Although pre-clinical studies provide impressive results for a treatment regimen, most of them fail to produce an efficacious anti-tumor effect in clinical trials. Commonly known challenges involve tumor heterogeneity, antigen loss and an immunosuppressive environment that allow GBM cells to evade the immune response. Moreover, positive outcomes from pre-clinical tumor models lead to high expectations for successful clinical application. However, although animal models are beneficial for studying tumor development and testing new treatments, these models have not yet been able to fully recapitulate human gliomas. In this context, while GL261 cells have become the standard for glioma development in many mouse models, they are largely immunogenic in nature. Since human GBM is a cold tumor, it has become necessary to use different mouse glioma cell lines that phenocopy human gliomas more closely. Recent reports show that SB28 is a suitable model for optimizing GBM immunotherapy [221,222]. However, it is important to tread with caution, since additional characterization of the cell line needs to be performed along with studying the microenvironment that is induced by these cells. Similarly, monotherapies seem to neglect the ever-changing GME, therefore it would be important to use combinatorial approaches against GBM in the future.
Nonetheless, the pre-clinical studies have shown promise and results for the clinical trials are eagerly awaited. Table 3 provides a list of ongoing clinical trials involving different immunotherapeutic approaches against potential target candidates described in this section.

5. Conclusions and Perspectives

The evolving nature of immunotherapies and glioblastoma has revolutionized the field of tumor biology and immune evasion. While conventional therapeutic approaches involving radiotherapy, chemotherapy and surgery have been successful in treating different cancers such as breast cancer, colorectal cancer and lymphomas, the heterogeneous nature of GBM and its inherent immunosuppressive environment have been major challenges in glioma therapy, even with the advent of immunotherapeutic treatments.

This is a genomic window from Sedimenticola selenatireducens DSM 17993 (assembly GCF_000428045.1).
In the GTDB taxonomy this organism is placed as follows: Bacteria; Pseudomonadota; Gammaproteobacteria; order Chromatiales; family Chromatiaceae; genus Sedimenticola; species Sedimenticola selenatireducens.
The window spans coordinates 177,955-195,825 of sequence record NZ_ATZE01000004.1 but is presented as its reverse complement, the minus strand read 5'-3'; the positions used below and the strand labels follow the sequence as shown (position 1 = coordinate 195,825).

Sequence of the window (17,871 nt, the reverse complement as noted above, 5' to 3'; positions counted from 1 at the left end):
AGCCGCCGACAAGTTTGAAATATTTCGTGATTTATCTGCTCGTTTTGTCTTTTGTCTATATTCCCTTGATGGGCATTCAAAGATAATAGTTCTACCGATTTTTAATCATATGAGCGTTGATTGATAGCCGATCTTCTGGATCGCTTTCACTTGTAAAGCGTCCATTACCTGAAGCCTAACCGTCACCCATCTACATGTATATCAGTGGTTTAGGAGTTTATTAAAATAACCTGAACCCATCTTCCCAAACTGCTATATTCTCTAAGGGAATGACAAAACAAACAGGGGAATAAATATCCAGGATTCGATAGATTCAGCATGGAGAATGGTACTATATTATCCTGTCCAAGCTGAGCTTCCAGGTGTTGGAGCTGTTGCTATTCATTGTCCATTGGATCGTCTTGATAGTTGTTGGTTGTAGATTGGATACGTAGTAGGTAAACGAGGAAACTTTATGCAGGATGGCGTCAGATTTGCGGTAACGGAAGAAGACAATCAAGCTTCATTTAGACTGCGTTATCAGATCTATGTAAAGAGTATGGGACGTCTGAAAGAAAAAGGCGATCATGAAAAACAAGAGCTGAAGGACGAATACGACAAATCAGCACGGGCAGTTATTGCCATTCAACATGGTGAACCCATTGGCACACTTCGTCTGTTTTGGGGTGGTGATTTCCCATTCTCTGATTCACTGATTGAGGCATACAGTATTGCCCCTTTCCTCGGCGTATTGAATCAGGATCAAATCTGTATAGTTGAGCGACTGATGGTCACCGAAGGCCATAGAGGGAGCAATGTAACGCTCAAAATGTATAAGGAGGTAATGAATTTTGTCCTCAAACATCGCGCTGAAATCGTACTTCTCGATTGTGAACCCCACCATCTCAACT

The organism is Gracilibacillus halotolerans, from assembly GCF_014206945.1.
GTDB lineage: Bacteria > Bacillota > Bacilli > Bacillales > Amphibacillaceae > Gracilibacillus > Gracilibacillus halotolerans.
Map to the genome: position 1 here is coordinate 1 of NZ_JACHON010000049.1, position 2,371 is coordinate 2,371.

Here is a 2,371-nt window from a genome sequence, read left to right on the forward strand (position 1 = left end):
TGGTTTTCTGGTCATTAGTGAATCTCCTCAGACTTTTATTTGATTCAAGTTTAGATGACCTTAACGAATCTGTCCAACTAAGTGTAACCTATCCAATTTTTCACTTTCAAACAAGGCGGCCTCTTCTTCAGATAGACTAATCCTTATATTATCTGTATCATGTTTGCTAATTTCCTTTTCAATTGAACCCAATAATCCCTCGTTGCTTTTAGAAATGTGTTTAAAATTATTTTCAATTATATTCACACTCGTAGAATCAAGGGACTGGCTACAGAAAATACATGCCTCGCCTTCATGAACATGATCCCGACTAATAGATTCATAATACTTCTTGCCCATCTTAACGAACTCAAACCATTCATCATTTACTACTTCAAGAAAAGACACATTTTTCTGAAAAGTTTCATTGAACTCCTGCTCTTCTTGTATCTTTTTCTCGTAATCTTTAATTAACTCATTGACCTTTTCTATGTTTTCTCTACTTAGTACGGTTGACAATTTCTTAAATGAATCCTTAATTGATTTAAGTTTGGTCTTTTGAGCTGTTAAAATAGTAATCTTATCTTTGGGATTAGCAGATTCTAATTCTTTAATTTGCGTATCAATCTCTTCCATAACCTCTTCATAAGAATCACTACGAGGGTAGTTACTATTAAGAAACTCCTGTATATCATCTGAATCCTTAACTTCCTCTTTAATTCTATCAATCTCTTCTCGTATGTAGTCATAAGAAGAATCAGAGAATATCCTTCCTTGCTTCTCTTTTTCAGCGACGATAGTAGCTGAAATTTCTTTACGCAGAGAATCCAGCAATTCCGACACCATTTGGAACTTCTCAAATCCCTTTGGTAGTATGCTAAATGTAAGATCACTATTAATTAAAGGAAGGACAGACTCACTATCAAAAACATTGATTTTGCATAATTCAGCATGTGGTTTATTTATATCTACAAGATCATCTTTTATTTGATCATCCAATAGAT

An ongoing task is the identification of new candidate targets that can be inhibited or stimulated in the context of immune cell function. In this regard, Shaim et al. reported that targeting the αv integrin/TGF-β axis helps enhance NK cell function against GBM stem cells in vitro [110]. Recently, Karimi et al. found that a subset of neutrophil-like macrophages positive for myeloperoxidase (MPO) could be beneficial for the survival of GBM patients [223]. Thus, inhibiting the αv integrin/TGF-β axis or enhancing the population of MPO+ macrophages, along with employing known immunotherapeutic techniques, needs to be tested as an alternative glioma therapy. The immune landscape, though modulated by the glioma cells, can still be used for our benefit, as discussed in Section 3. In addition to this, newer target candidates described in Section 4 will also play an important role. In fact, with the advent of new technology involving single-cell sequencing and multi-omics, studies have uncovered a plethora of new potential targets for glioma immunotherapy. Among these studies, S100A4 was identified as a highly expressed gene in the Tregs, exhausted T cells and pro-tumorigenic myeloid cells infiltrating human glioma [224]. On deletion of S100A4, T cell activation increased; moreover, an enhancement in myeloid cell phagocytosis was observed. On similar lines, the single-cell characterization of macrophages identified a macrophage receptor with a collagenous structure (MARCO) protein as a pro-tumorigenic marker [225]. The authors found that MARCO was highly expressed in glioblastoma while being absent in low grade gliomas. Furthermore, it was associated with poor patient prognosis. Other than these studies, various other studies focusing on glioma immunotherapy by involving single-cell and multi-omics strategies have been reviewed elsewhere [226,227]. It is important to point out that, while such studies prove to be promising, we need to be cautious about off-target effects. For example, certain off-target effects from CAR-T cells can be suppressed by combining them with vaccine therapy.